# Inverse Square Law

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#1
Hi everyone,

I was wondering if anybody could help me out on the question attahced (part A) its for the Edexcel board. Any help will be much appreciated ! it
0
4 years ago
#2
(Original post by abayatpoor)
Hi everyone,

I was wondering if anybody could help me out on the question attahced (part A) its for the Edexcel board. Any help will be much appreciated ! it
Okay, what is an inverse square relationship? Have you ever seen an example of one before?
0
#3
(Original post by Kevin De Bruyne)
Okay, what is an inverse square relationship? Have you ever seen an example of one before?

Unfortunately not
0
4 years ago
#4
(Original post by abayatpoor)
Unfortunately not
Okay, no problem.

Let's make up an example of something that has an inverse square proportion.

Let's say that there's a ball of flame and you have a thermometer, and you are trying to work out what relationship distance has with the temperature.

If the relationship is inverse squared between temperature and distance, then where d is the distance in cm between the flame and thermometer, and T is the temperature reading of the thermometer in Celsius , and k is an unknown constant (a number like 1 or 5 or something).

And you randomly pick 5cm and measure the temperature to be 60 degrees. From this you can work out k if you wanted to but that's not the point, but let's say you now know what K is and you've got the formula above.

Now, when you double your distance, by the inverse square relationship it means that your temperature will be a quarter of the original. This is because when you put in (2*5) as the distance in the formula, and square it, you get 4*(5^2), and as this 4 is on the denominator you can say that the whole thing is (1/4) * the old temperature having doubled the distance, which is why it would read 15 degrees.

If you then doubled it to 20cm from 10cm, again it would be 1/4 of 15 degrees.

So the inverse square relationship is essentially that as one variable increases, the other decreases by the square of the proportion of change.

To break down the terminology...

If y is directly proportional to x then if you change x by +1 y changes by +1.

If Y is directly proportional to the square of x, I.e. Y = kx^2 where k is some constant, then when you change x by +2 then y would change by +4. You don't need to know what k is, just how much x changes by, then the formula tells you how much y will change by.

Then if y is inversely proportional to x, then it's y = (k/x), so when you change x by +3 you change y and it becomes 1/3 times the original amount.

Hence inverse square is...

Sorry about the explanation, best I can do on a mobile without diagrams 1
#5
(Original post by Kevin De Bruyne)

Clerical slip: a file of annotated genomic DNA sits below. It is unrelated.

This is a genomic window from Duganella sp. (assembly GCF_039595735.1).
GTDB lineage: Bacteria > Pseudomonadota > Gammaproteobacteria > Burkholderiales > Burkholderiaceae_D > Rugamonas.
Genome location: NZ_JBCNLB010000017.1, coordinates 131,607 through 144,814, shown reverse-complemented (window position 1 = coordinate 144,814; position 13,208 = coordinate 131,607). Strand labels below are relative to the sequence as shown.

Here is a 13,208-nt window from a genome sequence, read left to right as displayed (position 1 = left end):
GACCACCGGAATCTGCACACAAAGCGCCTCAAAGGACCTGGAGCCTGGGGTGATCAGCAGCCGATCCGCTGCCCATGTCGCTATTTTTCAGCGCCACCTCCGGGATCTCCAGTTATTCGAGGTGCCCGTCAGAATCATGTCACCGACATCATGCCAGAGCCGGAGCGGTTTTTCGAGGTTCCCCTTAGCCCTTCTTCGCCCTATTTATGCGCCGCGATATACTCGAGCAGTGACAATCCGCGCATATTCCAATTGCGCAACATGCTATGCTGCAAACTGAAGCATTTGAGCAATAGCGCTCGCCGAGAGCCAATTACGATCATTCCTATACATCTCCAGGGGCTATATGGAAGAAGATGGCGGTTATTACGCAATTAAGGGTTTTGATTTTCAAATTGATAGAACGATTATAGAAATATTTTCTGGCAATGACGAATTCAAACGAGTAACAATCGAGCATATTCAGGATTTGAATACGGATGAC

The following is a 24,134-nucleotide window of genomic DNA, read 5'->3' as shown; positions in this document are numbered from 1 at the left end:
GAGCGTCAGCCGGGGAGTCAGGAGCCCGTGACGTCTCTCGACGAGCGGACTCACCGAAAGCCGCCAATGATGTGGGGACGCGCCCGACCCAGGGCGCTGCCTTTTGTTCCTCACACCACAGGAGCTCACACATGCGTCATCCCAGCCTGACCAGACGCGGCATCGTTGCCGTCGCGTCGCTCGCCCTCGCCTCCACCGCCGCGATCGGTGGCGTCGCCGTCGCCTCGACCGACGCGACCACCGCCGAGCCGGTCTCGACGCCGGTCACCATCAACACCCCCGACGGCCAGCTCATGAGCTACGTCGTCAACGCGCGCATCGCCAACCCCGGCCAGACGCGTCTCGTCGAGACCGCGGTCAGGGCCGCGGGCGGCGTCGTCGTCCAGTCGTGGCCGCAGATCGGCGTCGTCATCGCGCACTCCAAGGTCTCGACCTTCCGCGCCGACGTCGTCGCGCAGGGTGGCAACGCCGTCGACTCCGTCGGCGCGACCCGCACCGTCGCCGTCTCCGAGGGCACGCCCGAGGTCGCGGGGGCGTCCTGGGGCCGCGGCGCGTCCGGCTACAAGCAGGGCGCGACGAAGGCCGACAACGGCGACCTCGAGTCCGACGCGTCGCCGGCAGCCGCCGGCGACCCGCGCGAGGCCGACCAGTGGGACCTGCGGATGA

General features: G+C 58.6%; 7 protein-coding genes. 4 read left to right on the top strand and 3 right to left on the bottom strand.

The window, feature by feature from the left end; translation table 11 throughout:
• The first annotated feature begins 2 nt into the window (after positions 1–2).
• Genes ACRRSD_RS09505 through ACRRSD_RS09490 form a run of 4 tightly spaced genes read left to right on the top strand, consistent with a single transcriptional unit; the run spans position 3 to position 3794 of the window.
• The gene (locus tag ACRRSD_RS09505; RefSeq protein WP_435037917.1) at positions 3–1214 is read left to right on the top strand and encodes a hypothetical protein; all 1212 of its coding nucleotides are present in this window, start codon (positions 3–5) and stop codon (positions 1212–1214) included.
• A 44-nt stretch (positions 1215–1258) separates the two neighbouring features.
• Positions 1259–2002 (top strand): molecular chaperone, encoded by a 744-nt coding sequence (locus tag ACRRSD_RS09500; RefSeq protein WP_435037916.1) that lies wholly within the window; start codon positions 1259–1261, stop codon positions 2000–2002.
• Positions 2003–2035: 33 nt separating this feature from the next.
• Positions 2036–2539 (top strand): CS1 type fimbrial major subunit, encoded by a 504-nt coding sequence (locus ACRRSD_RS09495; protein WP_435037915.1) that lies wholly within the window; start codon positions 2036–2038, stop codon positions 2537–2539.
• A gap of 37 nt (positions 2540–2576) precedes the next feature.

Okay, no problem.

Let's make up an example of something that has an inverse square proportion.

Let's say that there's a ball of flame and you have a thermometer, and you are trying to work out what relationship distance has with the temperature.

If the relationship is inverse squared between temperature and distance, then where d is the distance in cm between the flame and thermometer, and T is the temperature reading of the thermometer in Celsius , and k is an unknown constant (a number like 1 or 5 or something).

And you randomly pick 5cm and measure the temperature to be 60 degrees. From this you can work out k if you wanted to but that's not the point, but let's say you now know what K is and you've got the formula above.

Now, when you double your distance, by the inverse square relationship it means that your temperature will be a quarter of the original. This is because when you put in (2*5) as the distance in the formula, and square it, you get 4*(5^2), and as this 4 is on the denominator you can say that the whole thing is (1/4) * the old temperature having doubled the distance, which is why it would read 15 degrees.

If you then doubled it to 20cm from 10cm, again it would be 1/4 of 15 degrees.

So the inverse square relationship is essentially that as one variable increases, the other decreases by the square of the proportion of change.

To break down the terminology...

If y is directly proportional to x then if you change x by +1 y changes by +1.

If Y is directly proportional to the square of x, I.e. Y = kx^2 where k is some constant, then when you change x by +2 then y would change by +4. You don't need to know what k is, just how much x changes by, then the formula tells you how much y will change by.

Then if y is inversely proportional to x, then it's y = (k/x), so when you change x by +3 you change y and it becomes 1/3 times the original amount.

Hence inverse square is...

Sorry about the explanation, best I can do on a mobile without diagrams Hahaha no problem I really appreicate your time. So lets put it in context, if the distance from the lamap is 60cm the light intnesity is 2.5? Thank you so much bby the way
0
4 years ago
#6
(Original post by abayatpoor)
Hahaha no problem I really appreicate your time. So lets put it in context, if the distance from the lamap is 60cm the light intnesity is 2.5? Thank you so much bby the way
100% correct, well done 0
#7
(Original post by Kevin De Bruyne)
100% correct, well done Oh wow thats amazing ! Thanks so much for your time you helped me alot
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